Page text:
Special Dinners, Dances and Luncheons 537
"Bluff old winter, brisk and jolly, Bringing Christmas in its train, Crowned with spruce and fir and holly, Welcome back again."
The ice-cream represented snowballs, perfectly round and coated on the outside with colourless lemon-ice.
The favours were round boxes, white and glistening, surmounted with sprigs of artificial holly.
The expense of this entertainment was much less than two luncheons of ten covers would have been. The cook's charges did not exceed those made for a fine dinner for twelve persons (the ordinary $5.00 of the professional). It was served by two men hired for the occasion, assisted by two of the household servants. In this case the extra china, silver, glass, etc., were borrowed from that "banker provided by nature"—a mother. But all these things may be hired at small cost, as were some of the candlesticks and the round tops for the tables, at the time that I am recalling.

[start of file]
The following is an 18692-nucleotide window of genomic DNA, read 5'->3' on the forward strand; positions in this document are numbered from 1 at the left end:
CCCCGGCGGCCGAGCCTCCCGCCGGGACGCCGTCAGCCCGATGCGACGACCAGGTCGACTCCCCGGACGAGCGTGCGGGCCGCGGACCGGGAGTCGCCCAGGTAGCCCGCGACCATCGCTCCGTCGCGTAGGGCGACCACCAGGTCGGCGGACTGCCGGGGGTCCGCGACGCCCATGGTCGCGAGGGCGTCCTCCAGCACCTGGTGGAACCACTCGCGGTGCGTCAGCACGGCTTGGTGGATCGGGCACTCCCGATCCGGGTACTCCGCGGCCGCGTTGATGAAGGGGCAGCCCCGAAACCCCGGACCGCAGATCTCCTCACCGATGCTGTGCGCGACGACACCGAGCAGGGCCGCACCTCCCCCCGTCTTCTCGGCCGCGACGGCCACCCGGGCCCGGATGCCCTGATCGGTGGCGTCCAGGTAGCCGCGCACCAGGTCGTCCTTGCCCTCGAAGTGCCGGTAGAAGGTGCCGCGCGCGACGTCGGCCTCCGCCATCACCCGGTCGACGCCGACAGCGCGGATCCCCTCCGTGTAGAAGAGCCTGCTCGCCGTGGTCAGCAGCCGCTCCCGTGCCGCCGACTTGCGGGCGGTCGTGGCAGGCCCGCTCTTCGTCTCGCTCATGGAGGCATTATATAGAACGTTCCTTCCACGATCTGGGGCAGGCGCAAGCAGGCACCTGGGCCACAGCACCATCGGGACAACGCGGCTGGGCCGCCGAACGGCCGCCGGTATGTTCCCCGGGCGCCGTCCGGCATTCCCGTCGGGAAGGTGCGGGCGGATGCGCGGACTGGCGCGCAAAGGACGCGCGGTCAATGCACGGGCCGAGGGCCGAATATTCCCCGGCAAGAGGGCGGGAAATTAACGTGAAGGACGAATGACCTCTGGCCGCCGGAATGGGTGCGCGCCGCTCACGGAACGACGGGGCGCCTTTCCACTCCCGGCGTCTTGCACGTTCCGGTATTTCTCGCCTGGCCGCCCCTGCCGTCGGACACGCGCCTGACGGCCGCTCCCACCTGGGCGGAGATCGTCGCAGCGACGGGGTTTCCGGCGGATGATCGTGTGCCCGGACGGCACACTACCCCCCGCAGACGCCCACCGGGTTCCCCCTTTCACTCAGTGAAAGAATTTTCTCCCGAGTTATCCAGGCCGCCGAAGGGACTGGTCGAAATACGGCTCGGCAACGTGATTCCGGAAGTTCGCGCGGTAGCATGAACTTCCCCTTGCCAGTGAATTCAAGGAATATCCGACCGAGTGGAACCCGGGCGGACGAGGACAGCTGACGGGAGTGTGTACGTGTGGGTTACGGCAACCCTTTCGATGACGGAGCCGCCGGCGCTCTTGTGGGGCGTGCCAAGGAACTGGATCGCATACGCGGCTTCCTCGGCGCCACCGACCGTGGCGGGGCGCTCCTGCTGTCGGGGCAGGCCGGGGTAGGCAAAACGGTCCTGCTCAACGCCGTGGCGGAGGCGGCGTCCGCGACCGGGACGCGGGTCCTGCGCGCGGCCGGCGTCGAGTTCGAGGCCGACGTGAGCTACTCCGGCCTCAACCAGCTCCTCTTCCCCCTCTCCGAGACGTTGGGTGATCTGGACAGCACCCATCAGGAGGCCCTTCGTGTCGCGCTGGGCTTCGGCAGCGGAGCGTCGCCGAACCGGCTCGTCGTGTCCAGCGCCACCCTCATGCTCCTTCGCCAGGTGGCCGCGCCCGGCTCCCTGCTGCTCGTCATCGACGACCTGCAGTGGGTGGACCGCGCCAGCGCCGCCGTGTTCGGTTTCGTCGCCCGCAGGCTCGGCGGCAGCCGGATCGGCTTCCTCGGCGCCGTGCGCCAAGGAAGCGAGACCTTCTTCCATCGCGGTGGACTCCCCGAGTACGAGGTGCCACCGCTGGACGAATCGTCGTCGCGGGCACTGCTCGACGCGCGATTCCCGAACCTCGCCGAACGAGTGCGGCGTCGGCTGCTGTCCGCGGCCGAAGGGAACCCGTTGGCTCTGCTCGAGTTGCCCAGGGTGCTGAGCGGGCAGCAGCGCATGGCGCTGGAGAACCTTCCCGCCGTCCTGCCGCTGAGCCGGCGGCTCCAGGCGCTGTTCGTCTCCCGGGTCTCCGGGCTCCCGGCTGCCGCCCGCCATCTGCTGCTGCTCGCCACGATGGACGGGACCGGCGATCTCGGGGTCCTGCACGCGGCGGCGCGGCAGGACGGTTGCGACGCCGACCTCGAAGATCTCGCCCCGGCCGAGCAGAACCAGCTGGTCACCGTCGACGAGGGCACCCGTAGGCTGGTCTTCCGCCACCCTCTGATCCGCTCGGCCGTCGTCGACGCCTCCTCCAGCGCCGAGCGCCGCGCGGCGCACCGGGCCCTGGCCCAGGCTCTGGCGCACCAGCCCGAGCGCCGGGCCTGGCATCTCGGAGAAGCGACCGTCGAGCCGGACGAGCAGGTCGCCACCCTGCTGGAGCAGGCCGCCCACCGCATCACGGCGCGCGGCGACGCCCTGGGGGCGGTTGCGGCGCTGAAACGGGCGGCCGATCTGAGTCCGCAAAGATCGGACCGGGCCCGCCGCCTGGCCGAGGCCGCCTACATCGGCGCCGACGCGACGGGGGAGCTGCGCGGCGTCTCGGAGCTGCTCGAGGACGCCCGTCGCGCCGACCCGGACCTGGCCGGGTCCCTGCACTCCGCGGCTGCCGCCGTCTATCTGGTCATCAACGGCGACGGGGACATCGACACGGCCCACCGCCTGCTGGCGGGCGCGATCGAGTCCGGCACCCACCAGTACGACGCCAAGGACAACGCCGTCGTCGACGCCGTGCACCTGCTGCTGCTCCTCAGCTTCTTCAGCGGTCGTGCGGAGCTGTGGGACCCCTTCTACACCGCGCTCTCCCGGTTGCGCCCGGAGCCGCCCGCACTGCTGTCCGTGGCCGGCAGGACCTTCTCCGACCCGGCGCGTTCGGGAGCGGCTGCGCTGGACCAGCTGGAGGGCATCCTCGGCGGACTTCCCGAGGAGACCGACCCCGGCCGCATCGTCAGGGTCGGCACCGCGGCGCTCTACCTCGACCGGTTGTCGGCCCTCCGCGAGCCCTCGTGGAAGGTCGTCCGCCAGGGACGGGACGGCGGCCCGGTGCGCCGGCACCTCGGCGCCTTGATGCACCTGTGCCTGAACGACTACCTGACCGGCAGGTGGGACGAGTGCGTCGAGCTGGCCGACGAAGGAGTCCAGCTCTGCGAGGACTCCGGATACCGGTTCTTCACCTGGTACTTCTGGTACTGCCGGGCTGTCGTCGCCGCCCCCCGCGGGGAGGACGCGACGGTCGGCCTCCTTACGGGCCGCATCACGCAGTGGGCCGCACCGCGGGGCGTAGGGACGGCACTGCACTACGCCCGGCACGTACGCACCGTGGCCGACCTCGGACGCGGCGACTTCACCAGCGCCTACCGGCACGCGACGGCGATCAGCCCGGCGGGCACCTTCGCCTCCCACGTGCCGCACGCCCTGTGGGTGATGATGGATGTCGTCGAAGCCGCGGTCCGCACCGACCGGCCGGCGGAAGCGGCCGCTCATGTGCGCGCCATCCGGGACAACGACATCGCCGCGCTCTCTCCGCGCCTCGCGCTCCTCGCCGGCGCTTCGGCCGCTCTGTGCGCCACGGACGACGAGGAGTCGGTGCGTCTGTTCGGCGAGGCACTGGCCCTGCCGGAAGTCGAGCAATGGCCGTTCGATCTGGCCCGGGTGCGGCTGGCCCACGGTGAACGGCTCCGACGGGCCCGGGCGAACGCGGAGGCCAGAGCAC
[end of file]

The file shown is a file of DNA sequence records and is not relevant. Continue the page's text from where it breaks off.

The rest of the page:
The flowers were arranged by the hostess. With the invaluable help of an ox-muzzle over each dish, to hold the flowers in place and make each blossom do its full duty, it was the work of not more than an hour and a half to complete the four centrepieces.
The dishes holding the flowers were the ordinary tins made for the round jardinieres, called "epergnes," their plebeian nature concealed by wide satin ribbons matching the blossoms in colour.
It was not an elaborate luncheon, calculated to Impress one with magnificence, but a friendly function, with a background of "sweetness and light."